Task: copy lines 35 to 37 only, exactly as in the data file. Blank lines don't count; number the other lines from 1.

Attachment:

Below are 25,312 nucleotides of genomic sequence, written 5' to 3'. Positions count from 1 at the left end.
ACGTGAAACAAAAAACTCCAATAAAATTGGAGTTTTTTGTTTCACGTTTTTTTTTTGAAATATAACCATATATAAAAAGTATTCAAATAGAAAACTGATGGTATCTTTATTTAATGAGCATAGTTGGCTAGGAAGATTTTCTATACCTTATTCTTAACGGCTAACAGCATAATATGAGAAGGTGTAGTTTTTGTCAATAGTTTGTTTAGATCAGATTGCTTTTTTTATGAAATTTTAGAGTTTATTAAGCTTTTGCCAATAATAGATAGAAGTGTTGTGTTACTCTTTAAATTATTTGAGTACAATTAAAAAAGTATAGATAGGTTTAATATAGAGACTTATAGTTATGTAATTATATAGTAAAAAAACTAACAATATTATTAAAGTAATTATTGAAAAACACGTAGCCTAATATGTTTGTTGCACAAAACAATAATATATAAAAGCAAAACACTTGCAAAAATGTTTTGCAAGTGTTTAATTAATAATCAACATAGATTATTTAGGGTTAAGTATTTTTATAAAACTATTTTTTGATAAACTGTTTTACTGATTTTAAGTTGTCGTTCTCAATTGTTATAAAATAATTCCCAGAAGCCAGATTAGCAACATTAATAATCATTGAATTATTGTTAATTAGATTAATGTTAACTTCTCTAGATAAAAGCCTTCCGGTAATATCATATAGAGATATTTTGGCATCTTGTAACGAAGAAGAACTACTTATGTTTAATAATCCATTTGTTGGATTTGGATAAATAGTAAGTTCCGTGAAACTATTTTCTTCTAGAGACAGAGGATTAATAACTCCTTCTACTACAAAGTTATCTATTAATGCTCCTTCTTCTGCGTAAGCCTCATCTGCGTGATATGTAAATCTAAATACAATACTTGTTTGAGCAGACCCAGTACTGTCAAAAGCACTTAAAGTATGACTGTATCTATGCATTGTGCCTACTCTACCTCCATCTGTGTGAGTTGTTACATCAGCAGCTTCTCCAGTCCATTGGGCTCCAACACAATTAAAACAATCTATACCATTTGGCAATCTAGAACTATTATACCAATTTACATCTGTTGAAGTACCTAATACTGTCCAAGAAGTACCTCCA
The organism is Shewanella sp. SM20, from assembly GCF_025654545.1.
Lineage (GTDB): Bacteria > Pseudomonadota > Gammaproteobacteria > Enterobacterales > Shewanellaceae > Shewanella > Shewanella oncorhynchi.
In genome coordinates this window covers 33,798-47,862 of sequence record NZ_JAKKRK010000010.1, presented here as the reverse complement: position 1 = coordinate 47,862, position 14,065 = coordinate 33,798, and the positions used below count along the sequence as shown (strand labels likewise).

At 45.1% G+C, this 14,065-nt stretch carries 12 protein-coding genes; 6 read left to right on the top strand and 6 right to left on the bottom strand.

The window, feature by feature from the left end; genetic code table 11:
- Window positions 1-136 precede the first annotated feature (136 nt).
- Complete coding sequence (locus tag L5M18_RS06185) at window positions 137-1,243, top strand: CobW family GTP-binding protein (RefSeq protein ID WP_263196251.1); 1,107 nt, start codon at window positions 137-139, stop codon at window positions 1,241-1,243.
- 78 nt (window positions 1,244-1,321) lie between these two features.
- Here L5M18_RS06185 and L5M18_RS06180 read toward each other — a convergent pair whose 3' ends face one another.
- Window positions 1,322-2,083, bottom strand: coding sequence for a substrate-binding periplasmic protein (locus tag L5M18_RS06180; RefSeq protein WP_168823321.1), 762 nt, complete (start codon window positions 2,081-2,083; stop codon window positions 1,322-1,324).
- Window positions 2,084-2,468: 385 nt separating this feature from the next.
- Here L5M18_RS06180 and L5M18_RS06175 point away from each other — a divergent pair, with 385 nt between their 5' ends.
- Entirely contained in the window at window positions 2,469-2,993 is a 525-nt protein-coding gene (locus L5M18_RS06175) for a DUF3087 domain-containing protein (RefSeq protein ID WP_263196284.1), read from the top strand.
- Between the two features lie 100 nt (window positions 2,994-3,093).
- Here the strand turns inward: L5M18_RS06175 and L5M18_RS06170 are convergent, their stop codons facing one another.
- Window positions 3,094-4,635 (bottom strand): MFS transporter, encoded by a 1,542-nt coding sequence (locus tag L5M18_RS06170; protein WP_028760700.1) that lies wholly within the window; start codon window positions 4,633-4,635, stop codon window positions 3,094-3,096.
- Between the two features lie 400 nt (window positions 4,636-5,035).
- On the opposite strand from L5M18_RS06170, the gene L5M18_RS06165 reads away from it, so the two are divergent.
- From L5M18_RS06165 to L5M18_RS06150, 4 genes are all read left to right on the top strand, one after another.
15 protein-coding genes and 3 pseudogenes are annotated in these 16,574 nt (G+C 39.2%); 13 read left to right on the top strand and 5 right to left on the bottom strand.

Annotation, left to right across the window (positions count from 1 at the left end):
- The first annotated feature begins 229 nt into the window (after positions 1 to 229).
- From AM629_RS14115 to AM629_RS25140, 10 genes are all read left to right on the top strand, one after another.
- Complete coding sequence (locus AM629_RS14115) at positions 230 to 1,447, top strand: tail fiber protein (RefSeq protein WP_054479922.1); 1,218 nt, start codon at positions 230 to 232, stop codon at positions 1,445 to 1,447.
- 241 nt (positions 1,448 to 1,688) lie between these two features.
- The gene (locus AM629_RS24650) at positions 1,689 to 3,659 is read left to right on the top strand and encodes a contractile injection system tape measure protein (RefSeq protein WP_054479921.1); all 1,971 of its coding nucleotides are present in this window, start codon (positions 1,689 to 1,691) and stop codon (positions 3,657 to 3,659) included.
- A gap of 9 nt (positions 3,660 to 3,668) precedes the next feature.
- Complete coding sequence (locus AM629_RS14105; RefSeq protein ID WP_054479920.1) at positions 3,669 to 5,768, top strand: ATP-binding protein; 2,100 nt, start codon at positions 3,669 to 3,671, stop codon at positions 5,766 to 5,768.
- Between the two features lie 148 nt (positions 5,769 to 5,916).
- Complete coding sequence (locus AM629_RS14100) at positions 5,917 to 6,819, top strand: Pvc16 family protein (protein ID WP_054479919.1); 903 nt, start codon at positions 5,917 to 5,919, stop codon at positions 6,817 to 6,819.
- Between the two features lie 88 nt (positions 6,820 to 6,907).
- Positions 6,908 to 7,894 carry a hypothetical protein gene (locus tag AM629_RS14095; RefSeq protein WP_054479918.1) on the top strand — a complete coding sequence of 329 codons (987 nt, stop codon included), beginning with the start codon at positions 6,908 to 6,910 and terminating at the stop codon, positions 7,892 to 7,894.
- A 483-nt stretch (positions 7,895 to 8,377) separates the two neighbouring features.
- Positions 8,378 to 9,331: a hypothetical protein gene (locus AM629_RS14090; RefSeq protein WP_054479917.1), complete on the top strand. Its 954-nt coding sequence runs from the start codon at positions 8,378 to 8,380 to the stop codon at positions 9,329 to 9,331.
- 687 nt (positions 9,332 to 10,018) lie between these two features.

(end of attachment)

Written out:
- A 483-nt stretch (positions 7,895 to 8,377) separates the two neighbouring features.
- Positions 8,378 to 9,331: a hypothetical protein gene (locus AM629_RS14090; RefSeq protein WP_054479917.1), complete on the top strand. Its 954-nt coding sequence runs from the start codon at positions 8,378 to 8,380 to the stop codon at positions 9,329 to 9,331.
- 687 nt (positions 9,332 to 10,018) lie between these two features.